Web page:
The catch here is that the mummy has to actually appear in your movie and, you know, occasionally attack people. In Abbott and Costello Meet the Mummy, you see some Fez hats, Casablanca-looking bars, bazaars, snake charming, and grandfathers of the Brotherhood of the Cruciform Sword from Indiana Jones and the Last Crusade. None of which really do any attacking. What you rarely see are mummies. At least not until the last fifteen minutes when you get three of them, including Bud Abbott dressed up as one of two bumbling decoy mummies.

In both Abbott and Costello Meet Frankenstein and Meet the Invisible Man, the films maintained the basic tenants of their respective horror cycles. Meet the Mummy meanwhile feels like a standard mistaken identity caper. It could have been called Abbott and Costello in North Africa with a Chance of Mummy.

abbott and costello meet the mummy

Are You My Mummy?

The lack of an effective horror backdrop for Abbott and Costello means that they’re comedy has to be the centerpiece, but they’re just not given scenarios that seem to benefit the characters. Or their established personalities (except rigid Abbott as a mummy). Or whomever they’re actually playing. In this entry, they play Pete Patterson and Freddie Franklin, but intermittently refer to each other as Bud and Lou and Abbott and Costello.

abbott and costello meet the mummy

The strongest example of this failure takes place during the madcap finale — which becomes so complicated and labyrinthine that it lost me. That’s right. The narrative machinations of an Abbott and Costello movie left be confounded. The last time I would have watched this film I’d have let it wash over me because Abbott and Costello. On this occasion, I became preoccupied with my inability to follow how or why this person was going after this person and why the mummy cared and holy hell that’s exhausting because why did I really care in the first place?

I don’t know. THIRD BASE.

The routine drags on and on as the movie introduces two dummy mummies to create a kind of Jack Benny in a pyramid scheme. (Pyramid scheme! I crack myself the &%#$ up.) So of course, Lou’s going to commandeer the real mummy that he thinks is Bud. That’s all I need out of this gag. Alas, we get that and a shroud of diminishing returns.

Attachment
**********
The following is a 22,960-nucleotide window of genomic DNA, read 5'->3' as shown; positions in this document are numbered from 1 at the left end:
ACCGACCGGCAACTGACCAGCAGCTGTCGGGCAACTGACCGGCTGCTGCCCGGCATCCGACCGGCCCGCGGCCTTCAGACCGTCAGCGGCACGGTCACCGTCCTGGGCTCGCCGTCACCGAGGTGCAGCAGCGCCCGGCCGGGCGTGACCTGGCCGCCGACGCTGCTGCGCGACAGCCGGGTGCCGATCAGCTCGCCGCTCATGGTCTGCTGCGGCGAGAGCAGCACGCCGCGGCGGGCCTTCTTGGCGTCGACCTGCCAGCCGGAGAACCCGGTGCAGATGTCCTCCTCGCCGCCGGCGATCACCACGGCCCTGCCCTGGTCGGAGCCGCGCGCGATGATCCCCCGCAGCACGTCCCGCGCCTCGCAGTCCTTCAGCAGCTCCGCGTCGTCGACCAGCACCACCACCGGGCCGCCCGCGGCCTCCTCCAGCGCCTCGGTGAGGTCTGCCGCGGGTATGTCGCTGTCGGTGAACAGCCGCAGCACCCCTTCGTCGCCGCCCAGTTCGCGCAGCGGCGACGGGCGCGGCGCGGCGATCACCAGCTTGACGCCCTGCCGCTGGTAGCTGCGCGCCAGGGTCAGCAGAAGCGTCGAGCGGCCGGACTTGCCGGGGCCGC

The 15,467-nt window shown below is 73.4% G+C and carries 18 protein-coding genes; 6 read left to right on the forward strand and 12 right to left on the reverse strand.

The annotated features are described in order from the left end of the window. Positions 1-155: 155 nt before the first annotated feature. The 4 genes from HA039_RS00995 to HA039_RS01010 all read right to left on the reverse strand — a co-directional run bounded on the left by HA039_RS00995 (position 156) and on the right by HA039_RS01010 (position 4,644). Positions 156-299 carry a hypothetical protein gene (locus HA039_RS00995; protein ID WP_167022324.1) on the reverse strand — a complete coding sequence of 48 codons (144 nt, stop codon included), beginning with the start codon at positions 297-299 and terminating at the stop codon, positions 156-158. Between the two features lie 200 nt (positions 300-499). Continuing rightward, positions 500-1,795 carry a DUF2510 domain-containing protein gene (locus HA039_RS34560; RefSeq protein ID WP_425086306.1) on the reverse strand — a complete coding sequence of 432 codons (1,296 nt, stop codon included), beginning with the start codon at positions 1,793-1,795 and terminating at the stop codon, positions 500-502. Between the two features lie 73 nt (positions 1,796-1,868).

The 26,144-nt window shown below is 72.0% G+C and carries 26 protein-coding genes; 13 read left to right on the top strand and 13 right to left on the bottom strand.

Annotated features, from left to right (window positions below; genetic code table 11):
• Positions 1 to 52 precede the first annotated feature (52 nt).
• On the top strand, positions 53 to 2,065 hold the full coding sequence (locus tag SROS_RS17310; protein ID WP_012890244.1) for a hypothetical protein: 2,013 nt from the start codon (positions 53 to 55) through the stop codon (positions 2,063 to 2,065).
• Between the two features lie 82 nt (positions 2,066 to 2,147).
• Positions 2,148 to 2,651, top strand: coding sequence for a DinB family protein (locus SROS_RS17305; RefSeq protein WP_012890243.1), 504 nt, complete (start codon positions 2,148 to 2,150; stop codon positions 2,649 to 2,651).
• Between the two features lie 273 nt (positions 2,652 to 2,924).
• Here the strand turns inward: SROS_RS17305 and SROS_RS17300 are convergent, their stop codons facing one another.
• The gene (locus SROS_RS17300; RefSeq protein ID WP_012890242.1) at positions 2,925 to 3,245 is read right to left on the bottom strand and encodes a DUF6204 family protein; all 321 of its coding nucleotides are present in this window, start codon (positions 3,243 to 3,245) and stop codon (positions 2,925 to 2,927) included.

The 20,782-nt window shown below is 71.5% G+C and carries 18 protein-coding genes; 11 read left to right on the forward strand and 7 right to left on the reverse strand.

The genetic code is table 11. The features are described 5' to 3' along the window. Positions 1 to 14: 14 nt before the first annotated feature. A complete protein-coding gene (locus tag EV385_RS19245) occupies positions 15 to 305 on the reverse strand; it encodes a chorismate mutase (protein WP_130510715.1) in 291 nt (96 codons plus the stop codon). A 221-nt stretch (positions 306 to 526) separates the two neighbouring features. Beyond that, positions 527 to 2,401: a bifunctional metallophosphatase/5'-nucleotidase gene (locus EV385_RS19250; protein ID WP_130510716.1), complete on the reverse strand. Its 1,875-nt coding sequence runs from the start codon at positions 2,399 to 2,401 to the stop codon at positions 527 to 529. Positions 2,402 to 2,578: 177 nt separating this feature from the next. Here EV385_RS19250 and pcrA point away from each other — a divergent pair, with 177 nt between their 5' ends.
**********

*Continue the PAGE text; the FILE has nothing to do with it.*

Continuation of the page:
Final Abbott and Costello Meet the Mummy Thoughts

I recommend Abbott and Costello Meet the Mummy not because it’s essential comedy horror but because it’s a career touchstone for the duo Abbott and Costello. It’s the last of their horror comedies, their last film with Universal (the compilation film The World of Abbott and Costello, excepted) and their second to last film overall. They made one final movie, Dance With Me, Henry, for United Artists in 1956.

Abbott and Costello Meets the Mummy also represents the final stop for the Universal Mummy monster until Stephen Sommers’ The Mummy (1999). The undead Egyptian has always been relegated to the second tier of Universal monsters. Some of that has to do with the limited scope of the mythology. Most every Mummy movie derives from the narrative created for The Mummy in 1932. Hammer Films expanded the monster slightly with their series of films between 1959 and 1971 based on the 1930’s-era Universals.

Despite the limitations, movies featuring the monster prove to be effective chillers, relying heavily upon mood and atmosphere rather than narrative. Abbott and Costello Meet the Mummy offers neither in equal measure — but it does offer Bud Abbott and Lou Costello and a bittersweet send off to their series of horror comedies.

abbott and costello meet the mummy